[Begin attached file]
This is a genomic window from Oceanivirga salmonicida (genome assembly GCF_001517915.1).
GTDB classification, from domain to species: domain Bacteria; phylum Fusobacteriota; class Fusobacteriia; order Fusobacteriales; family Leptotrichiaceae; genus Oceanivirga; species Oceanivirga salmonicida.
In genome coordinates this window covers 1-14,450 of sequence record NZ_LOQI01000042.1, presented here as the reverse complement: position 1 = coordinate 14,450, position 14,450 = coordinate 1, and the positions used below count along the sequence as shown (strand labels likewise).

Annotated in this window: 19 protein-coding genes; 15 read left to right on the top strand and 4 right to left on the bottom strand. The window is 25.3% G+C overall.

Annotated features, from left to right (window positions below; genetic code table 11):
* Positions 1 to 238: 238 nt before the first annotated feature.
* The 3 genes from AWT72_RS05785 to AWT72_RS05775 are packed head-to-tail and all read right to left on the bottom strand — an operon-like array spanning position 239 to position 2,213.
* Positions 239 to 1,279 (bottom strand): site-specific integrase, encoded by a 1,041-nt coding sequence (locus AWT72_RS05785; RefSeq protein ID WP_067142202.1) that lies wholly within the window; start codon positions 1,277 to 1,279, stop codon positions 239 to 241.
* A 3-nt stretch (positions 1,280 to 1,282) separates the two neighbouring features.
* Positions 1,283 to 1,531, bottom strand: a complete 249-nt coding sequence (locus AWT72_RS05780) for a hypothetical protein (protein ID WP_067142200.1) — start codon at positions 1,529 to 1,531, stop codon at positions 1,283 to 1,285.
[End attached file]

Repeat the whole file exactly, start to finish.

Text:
This is a genomic window from Oceanivirga salmonicida (genome assembly GCF_001517915.1).
GTDB classification, from domain to species: domain Bacteria; phylum Fusobacteriota; class Fusobacteriia; order Fusobacteriales; family Leptotrichiaceae; genus Oceanivirga; species Oceanivirga salmonicida.
In genome coordinates this window covers 1-14,450 of sequence record NZ_LOQI01000042.1, presented here as the reverse complement: position 1 = coordinate 14,450, position 14,450 = coordinate 1, and the positions used below count along the sequence as shown (strand labels likewise).

Annotated in this window: 19 protein-coding genes; 15 read left to right on the top strand and 4 right to left on the bottom strand. The window is 25.3% G+C overall.

Annotated features, from left to right (window positions below; genetic code table 11):
* Positions 1 to 238: 238 nt before the first annotated feature.
* The 3 genes from AWT72_RS05785 to AWT72_RS05775 are packed head-to-tail and all read right to left on the bottom strand — an operon-like array spanning position 239 to position 2,213.
* Positions 239 to 1,279 (bottom strand): site-specific integrase, encoded by a 1,041-nt coding sequence (locus AWT72_RS05785; RefSeq protein ID WP_067142202.1) that lies wholly within the window; start codon positions 1,277 to 1,279, stop codon positions 239 to 241.
* A 3-nt stretch (positions 1,280 to 1,282) separates the two neighbouring features.
* Positions 1,283 to 1,531, bottom strand: a complete 249-nt coding sequence (locus AWT72_RS05780) for a hypothetical protein (protein ID WP_067142200.1) — start codon at positions 1,529 to 1,531, stop codon at positions 1,283 to 1,285.